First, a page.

Evidence That Pandemic Worsened Kids’ Mental Health Piles Up

— Mental health visits increased in 2020, especially among teen girls, Canadian study finds

A female therapist leans in and takes notes while listening to a sad little girl sitting on a couch

Pediatric mental health visits to physicians increased during the first year of the COVID-19 pandemic in Ontario, Canada, according to a population-wide study.

Starting in July 2020, rates of visits to mental health services were consistently 6% to 15% above expected levels — based on prior years — and were sustained as of February 2021 (adjusted relative rate [aRR] 1.15, 95% CI 1.13-1.17), reported Natasha Ruth Saunders, MD, MSc, of the Hospital for Sick Children in Toronto, and colleagues.

The largest increase in physician-based mental health visits was recorded for adolescent girls (aRR 1.26, 95% CI 1.25-1.28), they noted in JAMA Pediatrics.

While visit rates declined rapidly to below expected levels in April 2020 (aRR 0.81, 95% CI 0.79-0.82), virtual care peaked that month, accounting for 90% of mental health care visits (5.3 visits per 1,000 population), dipping to 86.9% in May and 80.2% in June, and then leveling off to about 70% in the latter months of the year, with the largest decreases in children ages 3 to 6.

“The widespread shift to virtual mental health care has not been matched in other sectors, including pediatric primary care and ambulatory care more broadly, or in other jurisdictions,” the authors pointed out.

“The novel observation of large sex-based differences in pediatric mental health care utilization suggests pandemic-related changes disproportionately affected young female individuals and specific attention must be paid to ensure equity in and adequacy of supports for this sector of the population,” they wrote.

“Saunders and colleagues join the growing number of investigators confirming the substantial mental health outcomes associated with the COVID-19 pandemic in youth and a need to respond to the increasing demand for services,” wrote Tami Benton, MD, of the Children’s Hospital of Philadelphia, and colleagues in an accompanying editorial.

In April 2021, Benton spoke to a senate committee on the dire state of mental health during the pandemic, sharing the story of one of her own 5-year-old patients who could not receive adequate mental health care.

The American Academy of Pediatrics and other groups declared a national emergency in children’s mental health in October 2021, urging policymakers to improve access to services.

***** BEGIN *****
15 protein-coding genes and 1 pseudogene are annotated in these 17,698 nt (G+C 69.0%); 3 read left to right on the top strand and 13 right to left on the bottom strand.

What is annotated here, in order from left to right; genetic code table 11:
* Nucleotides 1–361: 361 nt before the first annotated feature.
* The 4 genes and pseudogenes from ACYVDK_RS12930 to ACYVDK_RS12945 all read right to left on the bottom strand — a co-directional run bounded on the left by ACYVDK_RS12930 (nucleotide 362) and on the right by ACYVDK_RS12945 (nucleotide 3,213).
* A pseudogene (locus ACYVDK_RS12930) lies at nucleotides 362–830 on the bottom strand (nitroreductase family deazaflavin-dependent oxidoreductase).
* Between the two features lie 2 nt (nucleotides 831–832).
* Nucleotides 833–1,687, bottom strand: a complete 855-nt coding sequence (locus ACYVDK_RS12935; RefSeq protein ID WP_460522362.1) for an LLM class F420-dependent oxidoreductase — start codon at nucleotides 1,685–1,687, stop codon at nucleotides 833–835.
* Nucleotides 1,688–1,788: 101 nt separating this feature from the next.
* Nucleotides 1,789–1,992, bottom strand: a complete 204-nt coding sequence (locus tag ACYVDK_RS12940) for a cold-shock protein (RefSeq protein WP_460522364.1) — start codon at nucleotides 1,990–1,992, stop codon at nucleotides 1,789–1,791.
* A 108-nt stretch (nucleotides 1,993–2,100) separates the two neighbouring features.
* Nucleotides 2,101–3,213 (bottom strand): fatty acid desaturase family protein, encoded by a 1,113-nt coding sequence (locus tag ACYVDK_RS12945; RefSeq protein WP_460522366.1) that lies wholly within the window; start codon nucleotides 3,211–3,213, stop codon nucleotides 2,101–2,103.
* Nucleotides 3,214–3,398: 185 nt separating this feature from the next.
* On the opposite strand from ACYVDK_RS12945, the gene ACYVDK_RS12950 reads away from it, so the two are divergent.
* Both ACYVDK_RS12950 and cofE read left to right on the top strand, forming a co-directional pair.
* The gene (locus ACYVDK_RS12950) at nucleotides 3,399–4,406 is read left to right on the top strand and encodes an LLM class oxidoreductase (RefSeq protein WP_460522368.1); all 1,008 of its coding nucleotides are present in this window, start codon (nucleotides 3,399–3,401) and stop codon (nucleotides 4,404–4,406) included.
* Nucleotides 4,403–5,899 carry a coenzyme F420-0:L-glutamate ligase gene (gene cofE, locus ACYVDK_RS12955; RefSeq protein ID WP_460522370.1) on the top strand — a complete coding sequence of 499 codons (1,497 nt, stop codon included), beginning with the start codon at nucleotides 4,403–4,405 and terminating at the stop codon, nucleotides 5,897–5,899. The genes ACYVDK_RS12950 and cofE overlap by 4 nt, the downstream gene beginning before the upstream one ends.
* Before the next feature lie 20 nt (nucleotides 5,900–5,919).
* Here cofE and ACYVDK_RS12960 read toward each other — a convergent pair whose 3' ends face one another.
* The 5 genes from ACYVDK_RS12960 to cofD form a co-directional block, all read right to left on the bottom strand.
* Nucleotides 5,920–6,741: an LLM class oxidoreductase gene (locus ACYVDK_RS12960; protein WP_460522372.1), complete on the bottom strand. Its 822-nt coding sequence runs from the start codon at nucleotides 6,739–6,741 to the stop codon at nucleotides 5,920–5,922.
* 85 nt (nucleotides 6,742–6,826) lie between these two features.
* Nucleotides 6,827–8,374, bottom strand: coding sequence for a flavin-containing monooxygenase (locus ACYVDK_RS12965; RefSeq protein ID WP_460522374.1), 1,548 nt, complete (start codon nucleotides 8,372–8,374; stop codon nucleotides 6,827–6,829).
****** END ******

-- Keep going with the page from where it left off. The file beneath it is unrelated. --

The study showed that from July 2020 onwards, visit rates for substance use disorders and psychotic disorders increased, though these made up only a small percent of all mental health visits, Saunders and team noted.

For mood and anxiety disorders, visit rates were also higher than expected. In July 2020, visit rates were 10% higher than in previous years (aRR 1.10, 95% CI 1.08-1.11) and followed a similar pattern with overall physician visits.

On the other hand, “visit rates for social problems and neurodevelopmental concerns followed a different pattern,” the authors wrote. Visit rates were lower than expected from March to June, as expected in July and August (and September for neurodevelopmental concerns), and increased to higher than expected in late fall.

In the emergency department (ED), visit rates sank in April 2020 before returning to expected levels by July. However, ED visit rates fell 12% to 20% again from September to the end of the study period in February 2021.

“Given the chronic and cumulative nature of distress on mental health and well-being, the impact of the pandemic on the mental health of children and adolescents is likely not yet fully realized,” Saunders and colleagues emphasized.

“The good news is that we do have effective treatments for pediatric mental health conditions. The challenge is ensuring that all children and adolescents who need them have access. This study adds support for virtual visits as one potential part of the solution,” Benton and colleagues wrote.

“We cannot wait to respond to the distress and escalating mental health and suicide crisis,” they added. “Prioritizing children’s and adolescents’ mental health demands a transformational societal and systems solution that protects their future.”

This population-based repeated cross-sectional study included 2.5 million children (48.7% female, mean age 10 years) in Ontario who were eligible for provincial health insurance, and used ICES (formerly the Institute for Clinical Evaluative Sciences) data from January 2017 to February 2020 to measure pre-COVID visits, and March 2020 to the end of February 2021 for post-COVID-onset visits. The primary outcome was the number of mental health outpatient visits to a pediatrician, family physician, or psychiatrist.

Prior to the pandemic, outpatient mental health care visits averaged 6.9 weekly visits per 1,000 population, and virtual care made up 0.1% of all visits.

Saunders and colleagues acknowledged that they could not measure unmet mental health care needs and non-physician care provided by social workers, psychologists, or therapists. They also noted that they could not distinguish between telephone and video virtual visits, which could impact the quality of care delivered.

Source:  www.medpagetoday.com/psychiatry/generalpsychiatry/97049?xid=nl_mpt_SRPsychiatry_2022-02-11&eun=g1926499d0r&utm_source=Sailthru&utm_medium=email&utm_campaign=PsychUpdate_021122&utm_term=NL_Spec_Psychiatry_Update_Active

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